Local health unit monitoring coronavirus that originated in China

GUELPH – Canada’s first two “presumptive positive” cases of the Wuhan coronavirus have been detected in Toronto.

The first case occurred in a man who travelled from Wuhan, China, the epicentre of the new coronovirus, to Toronto on Jan. 22.

On Jan. 23 he was admitted to Sunnybrook Health Sciences Centre in Toronto when his symptoms worsened. He’s now in isolation and is in stable condition.

The second “presumptive” case occurred in that man’s wife, who had been in isolation at home since her husband was admitted to hospital. She was also on the flight from Wuhan.

Locally, health unit officials say they are monitoring the coronavirus.

“Public health is working closely with the Ministry of Health, local hospitals and health care providers to ensure residents are protected, even if the risk is low,” said Dr. Nicola Mercer, medical officer of health and CEO of Wellington-Dufferin-Guelph Public Health (WDGPH).

Coronaviruses cause illnesses ranging from the common cold to more severe diseases. Novel coronavirus is a new strain that has not been previously identified in humans.

On Dec. 31, the World Health Organization was informed of a cluster of pneumonia cases of unknown cause linked to a seafood market in Wuhan, China.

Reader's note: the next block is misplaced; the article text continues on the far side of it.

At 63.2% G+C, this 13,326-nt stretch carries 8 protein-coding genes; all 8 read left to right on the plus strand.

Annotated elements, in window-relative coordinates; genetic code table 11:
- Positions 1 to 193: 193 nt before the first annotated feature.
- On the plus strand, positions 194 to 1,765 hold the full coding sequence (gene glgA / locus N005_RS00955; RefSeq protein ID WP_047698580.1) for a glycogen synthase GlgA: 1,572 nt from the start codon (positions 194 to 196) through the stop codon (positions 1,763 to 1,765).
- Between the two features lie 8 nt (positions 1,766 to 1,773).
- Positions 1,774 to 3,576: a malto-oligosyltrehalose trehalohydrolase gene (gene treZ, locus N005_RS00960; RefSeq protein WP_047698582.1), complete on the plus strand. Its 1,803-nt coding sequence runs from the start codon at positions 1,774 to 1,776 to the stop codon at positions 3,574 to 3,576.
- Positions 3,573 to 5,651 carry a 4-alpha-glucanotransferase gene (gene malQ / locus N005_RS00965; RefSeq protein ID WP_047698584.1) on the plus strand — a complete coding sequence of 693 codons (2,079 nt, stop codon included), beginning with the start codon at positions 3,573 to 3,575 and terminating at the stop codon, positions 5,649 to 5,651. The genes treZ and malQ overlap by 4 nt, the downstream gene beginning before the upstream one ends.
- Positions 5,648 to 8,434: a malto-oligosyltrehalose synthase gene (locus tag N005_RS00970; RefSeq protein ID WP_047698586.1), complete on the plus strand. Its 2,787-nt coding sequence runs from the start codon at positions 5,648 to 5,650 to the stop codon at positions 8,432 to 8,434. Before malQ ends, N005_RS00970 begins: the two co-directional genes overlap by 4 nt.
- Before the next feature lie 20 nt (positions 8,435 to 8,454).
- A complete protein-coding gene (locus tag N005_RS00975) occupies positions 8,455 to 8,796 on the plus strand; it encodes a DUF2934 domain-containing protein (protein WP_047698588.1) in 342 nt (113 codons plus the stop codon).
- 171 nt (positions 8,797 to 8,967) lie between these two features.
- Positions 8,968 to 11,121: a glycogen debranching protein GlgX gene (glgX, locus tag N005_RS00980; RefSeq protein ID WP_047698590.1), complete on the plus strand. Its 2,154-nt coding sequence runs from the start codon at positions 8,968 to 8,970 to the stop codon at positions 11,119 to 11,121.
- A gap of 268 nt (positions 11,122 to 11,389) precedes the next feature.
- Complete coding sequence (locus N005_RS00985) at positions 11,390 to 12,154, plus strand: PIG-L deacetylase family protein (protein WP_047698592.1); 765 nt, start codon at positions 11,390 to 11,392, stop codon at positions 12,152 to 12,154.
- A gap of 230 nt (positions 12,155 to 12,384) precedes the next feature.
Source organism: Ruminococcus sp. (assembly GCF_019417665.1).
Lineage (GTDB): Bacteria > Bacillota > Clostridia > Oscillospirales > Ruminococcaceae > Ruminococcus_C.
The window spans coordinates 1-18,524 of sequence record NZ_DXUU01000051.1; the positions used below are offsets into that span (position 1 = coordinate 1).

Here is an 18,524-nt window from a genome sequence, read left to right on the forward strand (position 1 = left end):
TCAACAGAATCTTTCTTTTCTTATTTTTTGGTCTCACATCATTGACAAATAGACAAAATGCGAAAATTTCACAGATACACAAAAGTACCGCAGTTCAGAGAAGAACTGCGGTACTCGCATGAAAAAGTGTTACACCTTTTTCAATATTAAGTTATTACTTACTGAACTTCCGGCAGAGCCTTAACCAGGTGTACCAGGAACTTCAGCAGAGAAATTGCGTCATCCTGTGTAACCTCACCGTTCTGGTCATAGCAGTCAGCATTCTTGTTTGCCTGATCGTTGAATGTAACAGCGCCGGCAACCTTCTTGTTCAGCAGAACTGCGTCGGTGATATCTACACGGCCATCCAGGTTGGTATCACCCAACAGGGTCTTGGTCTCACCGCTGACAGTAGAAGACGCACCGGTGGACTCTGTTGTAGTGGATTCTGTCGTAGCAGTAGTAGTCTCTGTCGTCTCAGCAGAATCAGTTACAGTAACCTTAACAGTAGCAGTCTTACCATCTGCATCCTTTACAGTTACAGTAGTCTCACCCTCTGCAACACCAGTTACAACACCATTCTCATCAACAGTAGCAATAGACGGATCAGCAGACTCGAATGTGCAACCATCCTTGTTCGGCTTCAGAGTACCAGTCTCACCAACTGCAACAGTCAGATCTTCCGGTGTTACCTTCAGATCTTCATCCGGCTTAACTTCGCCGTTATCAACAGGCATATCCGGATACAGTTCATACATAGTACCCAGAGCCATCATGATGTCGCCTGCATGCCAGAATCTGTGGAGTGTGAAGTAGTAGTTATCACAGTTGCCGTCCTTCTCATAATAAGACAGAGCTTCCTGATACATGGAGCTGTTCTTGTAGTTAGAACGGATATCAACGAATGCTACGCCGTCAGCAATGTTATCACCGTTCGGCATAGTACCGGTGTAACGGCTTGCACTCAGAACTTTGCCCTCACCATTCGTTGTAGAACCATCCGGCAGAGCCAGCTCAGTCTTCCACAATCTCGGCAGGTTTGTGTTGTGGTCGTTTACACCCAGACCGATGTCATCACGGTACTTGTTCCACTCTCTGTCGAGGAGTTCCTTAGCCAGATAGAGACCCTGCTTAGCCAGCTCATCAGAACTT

Since then, there have been over 2,700 confirmed coronavirus cases and over 81 deaths in China.

There have also been confirmed cases in several other countries, including  Thailand, Hong Kong, Taiwan, Australia, Macau, South Korea, Japan, Vietnam, Malaysia, Singapore, the United States, France, Napal and Canada.

All cases identified outside of Wuhan have some connection to Wuhan.

“Our mandate is to protect the health and safety of our communities and we will continue to be vigilant about this situation while keeping your local health care providers and hospitals informed with the latest information,” stated Mercer.

Anyone who has recently returned from Wuhan City, China and has any of the following symptoms should see a physician immediately:

– respiratory symptoms;

– fever, cough;

– shortness of breath; or

– breathing difficulties.

Public health recommends international travellers take precautions to help stop the spread of infection:

– avoid close contact with people who are sick;

– wash hands frequently;

– avoid close contact with farm or wild animals; and

– cover your mouth and nose with a tissue or cough/sneeze into an upper sleeve.